Stories about the people, science and research of the Medical Research Council.
6 Feb 2019
Professor Nita Gandhi Forouhi, of the MRC Epidemiology Unit at the University of Cambridge, studies food and nutrition, and how this affects our health. Here she reveals some dietary home truths, the importance of good, solid evidence and her passion for championing equality in science.
Professor Nita Forouhi in the clinical testing area of the MRC Epidemiology Unit, used for taking measurements from participants who attend research studies. [...]
Career in brief
- Medical degree with BSc degree in immunology, Newcastle University
- Junior doctor jobs in Newcastle and Edinburgh
- Four-year Wellcome fellowship in clinical epidemiology, London School of Hygiene and Tropical Medicine
- Specialised in public health in London and Cambridge
- From postdoc to programme leader and professor at the MRC Epidemiology Unit, University of Cambridge; honorary consultant public health physician with Public Health England
Continue reading: Working life: Nutrition scientist Nita Forouhi
17 Oct 2018
Checking blood sugar levels
Could we be getting it wrong when avoiding dairy products in a bid to be healthy? That’s what Dr Fumiaki Imamura and Dr Nita Forouhi from the MRC Epidemiology Unit at the University of Cambridge hope to find out. Here Fumiaki tells us about their latest research and why it may be time to question the link between high-fat dairy products and conditions like type 2 diabetes.
Many people believe that low-fat dairy products are healthier than high-fat dairy products. Indeed, many public health guidelines recommend low-fat dairy over high-fat dairy. However, our latest research, published in PLOS Medicine, found that people who had higher levels of biomarkers of dairy fat had a lower risk of developing type 2 diabetes. Biomarkers are tell-tale molecules in the body that can be measured accurately and consistently, and act as indicators of dietary consumption. [...]
Continue reading: Could dairy products help prevent type 2 diabetes?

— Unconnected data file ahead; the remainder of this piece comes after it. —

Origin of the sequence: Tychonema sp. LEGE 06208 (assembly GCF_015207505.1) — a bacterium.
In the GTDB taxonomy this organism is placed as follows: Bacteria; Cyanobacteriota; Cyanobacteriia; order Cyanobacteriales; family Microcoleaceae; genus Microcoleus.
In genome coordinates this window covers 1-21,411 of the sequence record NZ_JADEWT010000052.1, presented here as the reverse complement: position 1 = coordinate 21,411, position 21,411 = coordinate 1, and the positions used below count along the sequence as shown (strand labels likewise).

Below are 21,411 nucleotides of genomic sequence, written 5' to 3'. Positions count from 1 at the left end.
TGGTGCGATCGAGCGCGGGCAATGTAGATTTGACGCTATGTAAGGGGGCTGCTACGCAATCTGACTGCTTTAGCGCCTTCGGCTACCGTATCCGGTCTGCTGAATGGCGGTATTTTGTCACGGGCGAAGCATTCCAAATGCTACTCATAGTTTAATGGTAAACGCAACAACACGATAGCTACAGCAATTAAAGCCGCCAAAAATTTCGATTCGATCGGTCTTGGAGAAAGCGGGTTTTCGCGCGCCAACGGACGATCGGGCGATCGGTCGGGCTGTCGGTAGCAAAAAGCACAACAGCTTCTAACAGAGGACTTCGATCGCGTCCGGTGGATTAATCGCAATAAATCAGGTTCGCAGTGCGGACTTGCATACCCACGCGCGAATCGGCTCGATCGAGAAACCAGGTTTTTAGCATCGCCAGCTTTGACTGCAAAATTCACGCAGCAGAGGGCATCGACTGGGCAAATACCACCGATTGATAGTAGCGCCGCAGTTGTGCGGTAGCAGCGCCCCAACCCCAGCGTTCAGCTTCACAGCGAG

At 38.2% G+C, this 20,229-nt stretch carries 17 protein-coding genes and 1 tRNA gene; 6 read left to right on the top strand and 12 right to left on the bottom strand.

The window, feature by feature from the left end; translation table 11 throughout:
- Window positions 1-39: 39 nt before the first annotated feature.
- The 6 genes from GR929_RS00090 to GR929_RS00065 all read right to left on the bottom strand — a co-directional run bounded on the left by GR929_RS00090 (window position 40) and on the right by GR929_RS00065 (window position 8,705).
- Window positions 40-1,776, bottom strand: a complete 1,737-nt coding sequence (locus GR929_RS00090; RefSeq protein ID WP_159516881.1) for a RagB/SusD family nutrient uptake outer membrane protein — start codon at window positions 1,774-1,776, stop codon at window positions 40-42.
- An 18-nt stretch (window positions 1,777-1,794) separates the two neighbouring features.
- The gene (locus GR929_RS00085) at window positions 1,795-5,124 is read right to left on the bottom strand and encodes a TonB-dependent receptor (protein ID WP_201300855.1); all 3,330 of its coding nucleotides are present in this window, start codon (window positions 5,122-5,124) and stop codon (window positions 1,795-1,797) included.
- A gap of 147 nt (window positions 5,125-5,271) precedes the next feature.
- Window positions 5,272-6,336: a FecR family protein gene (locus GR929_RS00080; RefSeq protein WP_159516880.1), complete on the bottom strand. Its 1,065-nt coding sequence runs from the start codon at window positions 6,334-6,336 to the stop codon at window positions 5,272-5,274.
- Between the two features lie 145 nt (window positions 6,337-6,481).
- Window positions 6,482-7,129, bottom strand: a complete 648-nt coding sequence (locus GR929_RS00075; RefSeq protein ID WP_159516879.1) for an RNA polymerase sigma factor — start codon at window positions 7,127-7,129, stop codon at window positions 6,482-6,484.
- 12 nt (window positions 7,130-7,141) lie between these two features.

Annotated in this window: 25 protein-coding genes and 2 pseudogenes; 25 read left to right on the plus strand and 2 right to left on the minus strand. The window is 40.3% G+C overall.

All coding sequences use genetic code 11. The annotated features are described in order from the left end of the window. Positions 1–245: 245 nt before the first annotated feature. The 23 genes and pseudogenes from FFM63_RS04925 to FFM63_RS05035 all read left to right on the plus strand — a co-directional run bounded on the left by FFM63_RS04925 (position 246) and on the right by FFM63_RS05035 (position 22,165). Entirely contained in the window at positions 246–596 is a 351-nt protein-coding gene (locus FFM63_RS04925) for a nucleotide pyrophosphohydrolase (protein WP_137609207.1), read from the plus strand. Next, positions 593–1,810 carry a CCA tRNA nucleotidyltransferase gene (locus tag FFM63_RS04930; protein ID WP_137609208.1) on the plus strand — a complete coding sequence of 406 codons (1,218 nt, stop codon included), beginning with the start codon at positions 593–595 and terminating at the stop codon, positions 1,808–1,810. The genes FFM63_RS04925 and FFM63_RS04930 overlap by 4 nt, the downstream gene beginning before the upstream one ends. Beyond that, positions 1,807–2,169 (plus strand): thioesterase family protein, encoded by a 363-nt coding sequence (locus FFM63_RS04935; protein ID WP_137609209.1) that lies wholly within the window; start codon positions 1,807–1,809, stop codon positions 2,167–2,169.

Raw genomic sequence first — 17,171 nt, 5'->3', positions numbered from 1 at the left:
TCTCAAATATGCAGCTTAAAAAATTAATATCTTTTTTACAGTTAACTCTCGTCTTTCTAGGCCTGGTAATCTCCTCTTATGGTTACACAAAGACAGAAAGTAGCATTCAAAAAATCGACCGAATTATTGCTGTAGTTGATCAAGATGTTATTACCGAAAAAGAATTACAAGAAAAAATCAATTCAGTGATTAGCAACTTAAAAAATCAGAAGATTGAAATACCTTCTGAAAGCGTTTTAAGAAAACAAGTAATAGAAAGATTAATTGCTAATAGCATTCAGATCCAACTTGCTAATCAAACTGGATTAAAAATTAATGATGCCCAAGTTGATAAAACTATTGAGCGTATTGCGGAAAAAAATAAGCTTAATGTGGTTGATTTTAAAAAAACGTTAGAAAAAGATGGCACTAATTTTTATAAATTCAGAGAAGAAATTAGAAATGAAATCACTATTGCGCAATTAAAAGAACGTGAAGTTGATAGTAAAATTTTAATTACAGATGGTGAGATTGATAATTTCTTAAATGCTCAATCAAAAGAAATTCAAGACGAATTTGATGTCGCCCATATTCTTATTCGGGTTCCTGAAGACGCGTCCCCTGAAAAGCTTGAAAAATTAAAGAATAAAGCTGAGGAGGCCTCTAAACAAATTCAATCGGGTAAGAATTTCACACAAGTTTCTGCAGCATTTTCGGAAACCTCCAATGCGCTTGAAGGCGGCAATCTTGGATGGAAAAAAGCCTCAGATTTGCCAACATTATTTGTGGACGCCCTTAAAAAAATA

12 Jun 2014
What can people do to improve their health after they’ve been diagnosed with type 2 diabetes? This question is becoming all the more urgent as cases of diabetes continue to rise. In this Diabetes Awareness Week (9-14 June), Paul Browne, communications managerat the MRC Epidemiology Unit in Cambridge, rounds up some recent research from the unit suggesting that small lifestyle changes made soon after diagnosis can make a big difference.
Research published this week has highlighted the increased number of people in the UK with pre-diabetes and type 2 diabetes, reinforcing the urgent need to find ways of preventing and treating the disease.
We know that changes to diet are important for controlling blood glucose levels and reducing risk factors for cardiovascular disease such as high blood pressure and high cholesterol levels.
But there hasn’t been much research into whether lifestyle changes made soon after diagnosis with type 2 diabetes, can result in long-term health benefits. There has also been a lack of good-quality evidence for the benefit of combining lifestyle changes and medication, over and above medication alone.
This is important because for many individuals, the most challenging aspect to managing their diabetes is adopting and maintaining a healthy lifestyle. They may believe that lifestyle is less important than medication, or that the health benefits are not sufficient to justify the effort and disruption to their daily lives. Some may even feel that taking medication such as statins for cholesterol means that they can disregard dietary advice.
Ultimately it comes down to a simple question: “Will this make a difference?” [...]
Continue reading: Lifestyle and type 2 diabetes ― small changes, substantial impact
16 Oct 2013
Oliver receives his certificate from David Willetts, Minister of State for Universities and Science
Why does excess sugar in the bloodstream cause nerve damage in diabetes? In his article commended for the 2013 Max Perutz Science Writing Award, Oliver Freeman, a PhD student at the University of Manchester, tells us how he’s trying to find out.
Strewn across my desk are big sheets of A3 paper. Like sprawling cobwebs, lines criss-cross all over them, splattered with a traffic light system. These are diagrams showing the pathways of metabolism. Built up over decades, they describe what happens to chemicals in your cells, and how cells make energy from them.
The traffic light system is for me. It tells me which chemicals go down (red), which do not change (yellow) and which go up (green). I am interested in diabetes, and more specifically the impact that it has on energy generation in the nervous system. The colours denote the differences between diabetic nerves and healthy nerves. [...]
Continue reading: Why sugary nerves aren’t so sweet